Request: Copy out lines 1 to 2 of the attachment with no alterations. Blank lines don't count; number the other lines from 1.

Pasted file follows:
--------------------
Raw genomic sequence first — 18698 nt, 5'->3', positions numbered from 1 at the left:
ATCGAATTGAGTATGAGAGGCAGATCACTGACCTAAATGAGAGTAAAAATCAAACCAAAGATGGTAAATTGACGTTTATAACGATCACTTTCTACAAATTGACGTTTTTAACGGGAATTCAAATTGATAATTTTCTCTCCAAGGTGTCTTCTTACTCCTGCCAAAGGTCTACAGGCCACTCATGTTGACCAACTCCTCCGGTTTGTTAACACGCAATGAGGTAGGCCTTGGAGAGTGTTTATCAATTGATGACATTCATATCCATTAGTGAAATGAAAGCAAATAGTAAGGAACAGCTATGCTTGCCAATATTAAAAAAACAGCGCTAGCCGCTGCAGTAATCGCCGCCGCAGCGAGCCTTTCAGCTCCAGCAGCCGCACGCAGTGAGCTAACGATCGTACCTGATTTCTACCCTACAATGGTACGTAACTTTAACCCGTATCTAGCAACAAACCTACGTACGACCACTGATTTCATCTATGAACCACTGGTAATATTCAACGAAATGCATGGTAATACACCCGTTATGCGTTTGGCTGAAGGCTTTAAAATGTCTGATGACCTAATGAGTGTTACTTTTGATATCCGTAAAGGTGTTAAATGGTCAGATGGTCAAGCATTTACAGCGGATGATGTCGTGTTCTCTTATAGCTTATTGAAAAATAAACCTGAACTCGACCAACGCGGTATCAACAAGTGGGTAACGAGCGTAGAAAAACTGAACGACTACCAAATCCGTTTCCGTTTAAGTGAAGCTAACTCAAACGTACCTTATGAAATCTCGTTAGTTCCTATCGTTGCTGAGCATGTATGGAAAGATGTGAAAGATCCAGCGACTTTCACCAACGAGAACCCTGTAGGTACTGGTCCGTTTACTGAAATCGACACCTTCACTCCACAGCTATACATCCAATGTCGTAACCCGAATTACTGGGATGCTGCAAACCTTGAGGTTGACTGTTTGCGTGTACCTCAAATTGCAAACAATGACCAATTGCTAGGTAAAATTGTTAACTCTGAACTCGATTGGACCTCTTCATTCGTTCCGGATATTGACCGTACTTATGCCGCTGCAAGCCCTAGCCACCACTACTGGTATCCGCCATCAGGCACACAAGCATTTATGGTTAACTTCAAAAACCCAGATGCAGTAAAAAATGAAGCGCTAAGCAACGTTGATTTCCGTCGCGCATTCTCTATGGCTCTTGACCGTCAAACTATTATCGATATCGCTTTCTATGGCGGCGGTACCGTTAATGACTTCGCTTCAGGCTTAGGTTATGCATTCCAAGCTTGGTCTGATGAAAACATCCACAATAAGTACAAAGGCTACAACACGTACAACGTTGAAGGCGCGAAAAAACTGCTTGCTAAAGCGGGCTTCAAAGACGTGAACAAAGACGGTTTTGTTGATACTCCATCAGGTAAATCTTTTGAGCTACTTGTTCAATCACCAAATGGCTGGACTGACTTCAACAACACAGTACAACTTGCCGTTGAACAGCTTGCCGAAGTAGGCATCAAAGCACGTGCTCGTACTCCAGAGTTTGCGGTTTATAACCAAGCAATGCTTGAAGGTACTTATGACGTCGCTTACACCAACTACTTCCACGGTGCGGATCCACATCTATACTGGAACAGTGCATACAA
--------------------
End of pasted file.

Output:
Raw genomic sequence first — 18698 nt, 5'->3', positions numbered from 1 at the left:
ATCGAATTGAGTATGAGAGGCAGATCACTGACCTAAATGAGAGTAAAAATCAAACCAAAGATGGTAAATTGACGTTTATAACGATCACTTTCTACAAATTGACGTTTTTAACGGGAATTCAAATTGATAATTTTCTCTCCAAGGTGTCTTCTTACTCCTGCCAAAGGTCTACAGGCCACTCATGTTGACCAACTCCTCCGGTTTGTTAACACGCAATGAGGTAGGCCTTGGAGAGTGTTTATCAATTGATGACATTCATATCCATTAGTGAAATGAAAGCAAATAGTAAGGAACAGCTATGCTTGCCAATATTAAAAAAACAGCGCTAGCCGCTGCAGTAATCGCCGCCGCAGCGAGCCTTTCAGCTCCAGCAGCCGCACGCAGTGAGCTAACGATCGTACCTGATTTCTACCCTACAATGGTACGTAACTTTAACCCGTATCTAGCAACAAACCTACGTACGACCACTGATTTCATCTATGAACCACTGGTAATATTCAACGAAATGCATGGTAATACACCCGTTATGCGTTTGGCTGAAGGCTTTAAAATGTCTGATGACCTAATGAGTGTTACTTTTGATATCCGTAAAGGTGTTAAATGGTCAGATGGTCAAGCATTTACAGCGGATGATGTCGTGTTCTCTTATAGCTTATTGAAAAATAAACCTGAACTCGACCAACGCGGTATCAACAAGTGGGTAACGAGCGTAGAAAAACTGAACGACTACCAAATCCGTTTCCGTTTAAGTGAAGCTAACTCAAACGTACCTTATGAAATCTCGTTAGTTCCTATCGTTGCTGAGCATGTATGGAAAGATGTGAAAGATCCAGCGACTTTCACCAACGAGAACCCTGTAGGTACTGGTCCGTTTACTGAAATCGACACCTTCACTCCACAGCTATACATCCAATGTCGTAACCCGAATTACTGGGATGCTGCAAACCTTGAGGTTGACTGTTTGCGTGTACCTCAAATTGCAAACAATGACCAATTGCTAGGTAAAATTGTTAACTCTGAACTCGATTGGACCTCTTCATTCGTTCCGGATATTGACCGTACTTATGCCGCTGCAAGCCCTAGCCACCACTACTGGTATCCGCCATCAGGCACACAAGCATTTATGGTTAACTTCAAAAACCCAGATGCAGTAAAAAATGAAGCGCTAAGCAACGTTGATTTCCGTCGCGCATTCTCTATGGCTCTTGACCGTCAAACTATTATCGATATCGCTTTCTATGGCGGCGGTACCGTTAATGACTTCGCTTCAGGCTTAGGTTATGCATTCCAAGCTTGGTCTGATGAAAACATCCACAATAAGTACAAAGGCTACAACACGTACAACGTTGAAGGCGCGAAAAAACTGCTTGCTAAAGCGGGCTTCAAAGACGTGAACAAAGACGGTTTTGTTGATACTCCATCAGGTAAATCTTTTGAGCTACTTGTTCAATCACCAAATGGCTGGACTGACTTCAACAACACAGTACAACTTGCCGTTGAACAGCTTGCCGAAGTAGGCATCAAAGCACGTGCTCGTACTCCAGAGTTTGCGGTTTATAACCAAGCAATGCTTGAAGGTACTTATGACGTCGCTTACACCAACTACTTCCACGGTGCGGATCCACATCTATACTGGAACAGTGCATACAA